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Gene mutations affect the chances of being cured of leukaemia

Scientists at the University Hospital of Ulm and the Hanover Medical School (MHH) have succeeded in deciphering genetic defects in patients suffering from acute myeloid leukaemia. Their findings enable predictions to be made on the chances of the patient being cured of leukaemia and allow for more individualised therapies in the future.

Acute myeloid leukaemia (AML) is the most common form of acute leukaemia in adults. For quite some time, chromosomal alterations have been regarded as the predictive markers for a patient’s response to chemotherapy and on the prospects of a cure. However, fifty per cent of all AML patient samples do not reveal any chromosomal changes under the light microscope and are classified as AML with a normal karyotype.

Clinical consequences of genetic defects

Portrait of professor doctor Konstanze Döhner
Lead authors of the study: Prof. Dr. Konstanze Döhner
Portrait of doctor Richard Schlenk
and Dr. Richard Schlenk (Photo: University Hospital Ulm)
Over the last few years, scientists all over the world, including researchers in Ulm and Hanover, Germany, have succeeded in deciphering genetic defects in AML patients and assessing their clinical significance. Researchers at the Department of Haematology, Oncology, Rheumatology and Infectious Diseases at the University Hospital in Ulm and scientists of the Department of Haematology, Haemostaseology and Oncology at the Hanover Medical School made important contributions to improvements in this field.

In a recent study published in the New England Journal of Medicine, which was carried out by the German-Austrian AML Study Group (AMLSG) and coordinated by researchers from Ulm and Hanover, involved more than 40 centres in Germany and Austria. Over 800 patients with AML and normal karyotype were examined for genetic mutations, including the genes NPM1, FLT3, CEBPA, MLL and RAS.

Knowledge of the mutation enables prognoses to be made

The researchers found that specific genetic mutations or the combination of different mutations can be used as predictive markers on how patients respond to chemotherapy and the risk of recurrence and chances of a cure. The researchers also found that patients with genetic alterations with an unfavourable prognosis stand to have greater chances of cure following allogeneic bone marrow or blood stem cell transplantation. In contrast, patients with genetic alterations that suggest a positive prognosis, do not benefit from this intensive type of treatment and can be spared from unnecessary transplant-related morbidity.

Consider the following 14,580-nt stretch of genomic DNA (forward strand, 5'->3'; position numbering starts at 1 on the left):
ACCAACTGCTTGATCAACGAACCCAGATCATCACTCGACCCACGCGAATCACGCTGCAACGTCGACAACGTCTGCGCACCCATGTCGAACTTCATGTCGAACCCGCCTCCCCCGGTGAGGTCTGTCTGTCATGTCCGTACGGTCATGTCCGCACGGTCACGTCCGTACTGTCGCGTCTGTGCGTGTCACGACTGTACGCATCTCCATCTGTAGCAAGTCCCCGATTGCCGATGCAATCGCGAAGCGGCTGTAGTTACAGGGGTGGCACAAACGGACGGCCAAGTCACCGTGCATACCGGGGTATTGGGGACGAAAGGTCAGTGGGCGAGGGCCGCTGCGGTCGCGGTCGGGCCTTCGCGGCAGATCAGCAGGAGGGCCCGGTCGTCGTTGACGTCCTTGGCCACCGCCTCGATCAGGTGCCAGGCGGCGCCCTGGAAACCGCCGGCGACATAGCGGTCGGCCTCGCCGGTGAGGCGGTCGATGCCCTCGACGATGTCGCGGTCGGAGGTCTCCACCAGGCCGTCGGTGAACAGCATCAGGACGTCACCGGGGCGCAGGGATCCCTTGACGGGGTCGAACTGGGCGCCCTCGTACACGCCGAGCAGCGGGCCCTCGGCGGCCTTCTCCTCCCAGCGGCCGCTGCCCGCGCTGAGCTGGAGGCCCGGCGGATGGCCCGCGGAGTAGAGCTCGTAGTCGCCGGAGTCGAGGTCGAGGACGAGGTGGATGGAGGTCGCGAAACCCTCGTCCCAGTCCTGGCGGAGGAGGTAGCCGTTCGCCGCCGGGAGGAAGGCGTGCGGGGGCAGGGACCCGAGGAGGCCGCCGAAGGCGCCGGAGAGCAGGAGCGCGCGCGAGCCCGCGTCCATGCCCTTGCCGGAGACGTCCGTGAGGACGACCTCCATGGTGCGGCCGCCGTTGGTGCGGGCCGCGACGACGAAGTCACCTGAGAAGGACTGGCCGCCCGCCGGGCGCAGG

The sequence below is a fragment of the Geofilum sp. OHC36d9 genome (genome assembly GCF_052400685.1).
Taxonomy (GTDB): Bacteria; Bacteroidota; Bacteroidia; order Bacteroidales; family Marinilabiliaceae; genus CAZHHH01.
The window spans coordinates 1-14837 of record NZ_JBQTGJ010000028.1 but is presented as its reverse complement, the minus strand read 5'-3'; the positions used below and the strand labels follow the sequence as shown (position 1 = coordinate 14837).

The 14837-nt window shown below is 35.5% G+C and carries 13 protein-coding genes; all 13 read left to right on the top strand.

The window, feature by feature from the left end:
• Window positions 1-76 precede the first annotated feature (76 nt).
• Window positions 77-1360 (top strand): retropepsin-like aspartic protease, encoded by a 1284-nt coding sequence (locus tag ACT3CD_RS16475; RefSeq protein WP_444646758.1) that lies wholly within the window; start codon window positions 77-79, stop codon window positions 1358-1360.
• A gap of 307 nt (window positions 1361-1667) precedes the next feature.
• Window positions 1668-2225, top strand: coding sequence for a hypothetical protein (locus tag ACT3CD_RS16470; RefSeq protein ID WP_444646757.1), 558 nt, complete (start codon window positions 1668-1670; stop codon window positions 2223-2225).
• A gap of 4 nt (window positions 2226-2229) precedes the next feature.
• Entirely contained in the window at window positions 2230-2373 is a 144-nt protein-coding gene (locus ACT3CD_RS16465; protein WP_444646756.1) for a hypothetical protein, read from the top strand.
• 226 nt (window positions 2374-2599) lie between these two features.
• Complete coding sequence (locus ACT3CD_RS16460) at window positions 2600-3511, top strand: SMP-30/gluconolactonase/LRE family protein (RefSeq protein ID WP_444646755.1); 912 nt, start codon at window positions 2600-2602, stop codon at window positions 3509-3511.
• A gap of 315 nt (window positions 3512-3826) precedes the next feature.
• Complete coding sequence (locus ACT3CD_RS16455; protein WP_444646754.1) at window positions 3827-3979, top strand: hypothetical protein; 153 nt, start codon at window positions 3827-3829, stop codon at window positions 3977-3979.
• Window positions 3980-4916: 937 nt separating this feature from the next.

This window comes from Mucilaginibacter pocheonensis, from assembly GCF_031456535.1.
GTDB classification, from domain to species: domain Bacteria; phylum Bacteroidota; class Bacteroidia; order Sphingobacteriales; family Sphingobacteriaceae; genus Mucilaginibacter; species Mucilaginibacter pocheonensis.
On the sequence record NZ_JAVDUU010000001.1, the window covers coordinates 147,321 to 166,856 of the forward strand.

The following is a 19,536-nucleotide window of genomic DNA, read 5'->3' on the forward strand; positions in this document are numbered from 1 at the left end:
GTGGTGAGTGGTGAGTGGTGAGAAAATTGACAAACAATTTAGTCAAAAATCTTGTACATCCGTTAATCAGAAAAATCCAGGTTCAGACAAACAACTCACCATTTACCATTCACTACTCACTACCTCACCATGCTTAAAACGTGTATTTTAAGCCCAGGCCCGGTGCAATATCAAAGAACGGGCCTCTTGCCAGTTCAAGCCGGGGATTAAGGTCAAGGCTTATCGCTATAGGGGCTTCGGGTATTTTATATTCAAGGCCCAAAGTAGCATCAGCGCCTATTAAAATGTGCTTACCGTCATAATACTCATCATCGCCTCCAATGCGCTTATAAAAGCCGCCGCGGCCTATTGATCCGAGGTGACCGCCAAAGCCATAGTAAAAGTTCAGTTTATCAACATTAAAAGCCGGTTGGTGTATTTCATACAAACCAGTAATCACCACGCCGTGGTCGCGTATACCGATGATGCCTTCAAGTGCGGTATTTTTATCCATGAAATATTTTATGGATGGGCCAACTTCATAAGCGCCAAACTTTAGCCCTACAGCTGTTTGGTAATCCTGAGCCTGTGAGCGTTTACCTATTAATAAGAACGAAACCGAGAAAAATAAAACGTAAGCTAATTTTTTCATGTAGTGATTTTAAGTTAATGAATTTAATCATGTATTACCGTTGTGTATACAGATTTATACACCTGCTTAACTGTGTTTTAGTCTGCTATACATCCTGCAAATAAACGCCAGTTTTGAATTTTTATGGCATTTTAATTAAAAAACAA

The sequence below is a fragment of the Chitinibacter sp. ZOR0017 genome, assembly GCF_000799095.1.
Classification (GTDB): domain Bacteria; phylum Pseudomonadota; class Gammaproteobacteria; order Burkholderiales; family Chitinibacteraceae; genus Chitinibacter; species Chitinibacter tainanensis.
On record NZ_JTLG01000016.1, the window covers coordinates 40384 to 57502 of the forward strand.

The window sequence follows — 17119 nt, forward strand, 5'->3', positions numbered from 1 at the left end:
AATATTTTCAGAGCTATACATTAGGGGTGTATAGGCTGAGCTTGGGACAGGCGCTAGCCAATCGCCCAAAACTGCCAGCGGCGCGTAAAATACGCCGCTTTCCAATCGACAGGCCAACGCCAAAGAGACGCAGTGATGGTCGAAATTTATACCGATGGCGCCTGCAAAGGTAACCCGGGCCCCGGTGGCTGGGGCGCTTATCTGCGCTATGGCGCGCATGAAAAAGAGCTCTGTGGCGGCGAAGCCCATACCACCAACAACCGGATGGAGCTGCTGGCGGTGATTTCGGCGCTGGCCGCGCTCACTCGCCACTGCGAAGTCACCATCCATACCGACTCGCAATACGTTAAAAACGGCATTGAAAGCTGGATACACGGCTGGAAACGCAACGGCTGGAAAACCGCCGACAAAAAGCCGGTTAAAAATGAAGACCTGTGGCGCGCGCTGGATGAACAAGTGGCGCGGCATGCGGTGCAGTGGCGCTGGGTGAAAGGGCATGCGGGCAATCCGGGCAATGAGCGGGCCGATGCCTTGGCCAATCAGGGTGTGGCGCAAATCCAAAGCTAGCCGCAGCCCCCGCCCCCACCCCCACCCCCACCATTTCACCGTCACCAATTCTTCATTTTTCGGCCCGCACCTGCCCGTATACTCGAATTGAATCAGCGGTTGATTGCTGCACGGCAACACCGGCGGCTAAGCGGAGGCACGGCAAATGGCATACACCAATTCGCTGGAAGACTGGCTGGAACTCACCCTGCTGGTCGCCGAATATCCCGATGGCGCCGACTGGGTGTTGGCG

According to information provided by the University Hospital in Ulm, the results of the study are likely to have a considerable effect on the treatment of AML patients. The researchers base this assumption on the fact that the WHO’s AML classification takes into consideration the genotypes identified in the study.
Dr. Richard F. Schlenk, chief physician and head of the AMLSG Study Centre, and Prof. Dr. Konstanze Döhner, chief physician and head of the Laboratory of Cytogenetic and Molecular Diagnostics at the University of Ulm, are the lead authors of the paper. According to information from the University Hospital of Ulm, the study was financed with grants from the German Federal Ministry of Education and Research (BMBF – Acute and Chronic Leukaemias Competence Centre) and IPD-Meta-Analysis: A model-based hierarchical prognostic system for adult patients with AML, as well as from the German José Carreras Leukaemia Foundation, the Else Kröner Fresenius Foundation and the Wilhelm Sander Foundation.
The results of the study were published on the 1st May 2008 in the renowned scientific journal New England Journal of Medicine.
Original publication: "Gene Mutations and Outcome of Treatment in Cytogenetically Normal Acute Myeloid Leukemia” – Studie zur prognostischen Bedeutung von Genmutationen bei der akuten myeloischen Leukämie (N Engl J Med 358:1909-18, 2008).

Source: University of Ulm 30th April 2008 (N, wp, 27.05.08)
Website address: https://www.gesundheitsindustrie-bw.de/en/article/press-release/gene-mutations-affect-the-chances-of-being-cured-of-leukaemia